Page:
"We are such stuff as dreams are made on." Shakespeare, The Tempest

Friday, January 16, 2015

A Theory of Everything

In his doctoral dissertation, Steven Hawkins demonstrates that the universe could have begun spontaneously. That is to say, the big bang could have gone off without being triggered by a divine intelligent being, or God in the sense of the word as used in the Abrahamic religions. To say that the universe could have begun in a moment of singularity is not necessarily to vitiate the deity-concept of all content. In fact, Hawkins’ work may one day trigger a movement to hem in the concept to the terrain that is distinctly religious.

Throughout A Theory of Everything (2014), God as the Creator is depicted in a strict dichotomy with physics as only one of the two can survive intact. I submit that the “either/or” choice is unnecessary because it arises from a category mistake involving religion. In positing God as the first cause or prime mover of a physical process, we distend the religious domain onto that of the natural sciences. Characterizing God as the condition of existence, on the other hand, backs the concept of the deity away from physics, chemistry, and astronomy and thus avoids the unnecessary dichotomy.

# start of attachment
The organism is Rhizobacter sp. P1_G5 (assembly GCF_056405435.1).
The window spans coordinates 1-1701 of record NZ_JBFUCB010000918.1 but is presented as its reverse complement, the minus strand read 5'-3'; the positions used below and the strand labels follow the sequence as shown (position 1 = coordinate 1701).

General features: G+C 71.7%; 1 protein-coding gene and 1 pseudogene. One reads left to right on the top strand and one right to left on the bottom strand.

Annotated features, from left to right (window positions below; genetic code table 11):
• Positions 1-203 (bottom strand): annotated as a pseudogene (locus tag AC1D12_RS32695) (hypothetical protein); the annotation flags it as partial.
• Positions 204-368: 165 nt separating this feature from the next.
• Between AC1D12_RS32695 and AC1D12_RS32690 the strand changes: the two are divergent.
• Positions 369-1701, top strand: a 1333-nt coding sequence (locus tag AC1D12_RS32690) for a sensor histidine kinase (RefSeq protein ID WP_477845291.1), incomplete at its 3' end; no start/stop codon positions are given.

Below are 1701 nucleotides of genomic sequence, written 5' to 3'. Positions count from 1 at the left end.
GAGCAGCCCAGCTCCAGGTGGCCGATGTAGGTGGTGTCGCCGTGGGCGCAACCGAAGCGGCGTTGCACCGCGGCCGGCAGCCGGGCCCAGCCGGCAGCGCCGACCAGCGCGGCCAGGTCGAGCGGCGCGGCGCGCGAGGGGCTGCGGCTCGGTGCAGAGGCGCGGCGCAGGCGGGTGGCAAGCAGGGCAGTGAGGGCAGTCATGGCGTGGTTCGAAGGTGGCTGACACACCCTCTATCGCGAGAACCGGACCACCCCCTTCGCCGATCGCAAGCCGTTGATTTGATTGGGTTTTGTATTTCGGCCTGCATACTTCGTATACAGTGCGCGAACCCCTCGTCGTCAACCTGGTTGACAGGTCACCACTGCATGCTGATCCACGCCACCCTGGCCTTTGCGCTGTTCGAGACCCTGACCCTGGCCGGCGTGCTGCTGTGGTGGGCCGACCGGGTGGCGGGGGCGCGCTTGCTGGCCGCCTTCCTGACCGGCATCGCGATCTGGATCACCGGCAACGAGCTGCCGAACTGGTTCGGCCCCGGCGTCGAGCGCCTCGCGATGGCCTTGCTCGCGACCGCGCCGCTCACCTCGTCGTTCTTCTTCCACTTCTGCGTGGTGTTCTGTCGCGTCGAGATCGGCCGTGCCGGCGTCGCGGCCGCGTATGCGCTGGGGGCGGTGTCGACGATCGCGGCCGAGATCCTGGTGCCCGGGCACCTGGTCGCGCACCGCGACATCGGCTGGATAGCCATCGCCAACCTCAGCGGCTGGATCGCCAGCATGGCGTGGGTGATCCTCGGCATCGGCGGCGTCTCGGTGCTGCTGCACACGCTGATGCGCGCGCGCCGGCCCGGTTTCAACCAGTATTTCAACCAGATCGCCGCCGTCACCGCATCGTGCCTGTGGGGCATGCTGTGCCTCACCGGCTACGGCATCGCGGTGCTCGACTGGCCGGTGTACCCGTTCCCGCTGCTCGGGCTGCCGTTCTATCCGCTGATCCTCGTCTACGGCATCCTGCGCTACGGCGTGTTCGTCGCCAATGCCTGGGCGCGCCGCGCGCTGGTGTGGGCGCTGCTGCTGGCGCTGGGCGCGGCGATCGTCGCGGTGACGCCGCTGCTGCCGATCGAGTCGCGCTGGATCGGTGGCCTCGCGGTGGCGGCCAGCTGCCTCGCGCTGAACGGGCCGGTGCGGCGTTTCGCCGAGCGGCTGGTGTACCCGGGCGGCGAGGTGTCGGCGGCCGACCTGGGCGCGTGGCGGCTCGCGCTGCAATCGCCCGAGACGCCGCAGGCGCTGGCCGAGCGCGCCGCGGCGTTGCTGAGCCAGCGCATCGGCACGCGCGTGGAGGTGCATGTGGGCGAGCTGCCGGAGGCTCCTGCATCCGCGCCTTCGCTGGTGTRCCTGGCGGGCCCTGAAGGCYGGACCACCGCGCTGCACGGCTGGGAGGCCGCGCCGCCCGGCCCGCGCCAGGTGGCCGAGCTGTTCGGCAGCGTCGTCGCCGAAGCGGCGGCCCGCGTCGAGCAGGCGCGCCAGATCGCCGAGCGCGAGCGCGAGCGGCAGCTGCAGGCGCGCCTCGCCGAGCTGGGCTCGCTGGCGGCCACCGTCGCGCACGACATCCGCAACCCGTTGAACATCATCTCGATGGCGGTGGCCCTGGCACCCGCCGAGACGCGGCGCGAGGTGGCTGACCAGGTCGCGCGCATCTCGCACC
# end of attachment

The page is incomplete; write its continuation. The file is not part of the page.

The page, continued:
We can go even further still, putting some daylight between the two domains. Plotinus, a second century Platonist, characterized God as extending beyond the limits of human cognition and perception. Infinite space and never-ending time, on the other hand, are within our realm and thus not particularly divine. Indeed, what we experience as existence is within our realm rather than transcendent. To claim that God as Creator is the condition of existence can be interpreted as an attempt to source God beyond the limits of human cognition and perception unless that condition is taken as the cause of a sequence of events understandable through any of the natural sciences.My point is simply that theology is not one of the natural sciences, so the choice between them is unnecessary as it stems from a category mistake wherein the religious terrain oversteps or encroaches onto that of physics and chemistry. Pruning back the ancient conception of the Abrahamic deity to the distinctly religious can save the concept from entanglements that pit it against scientific investigation. Put another way, to apply such investigation to God represents a category mistake wherein science oversteps its innate boundaries. Rather than debate if God is behind the chemical reactions known as the big bang as is done throughout the film, we might try to figure out what is distinctly religious or theological in nature.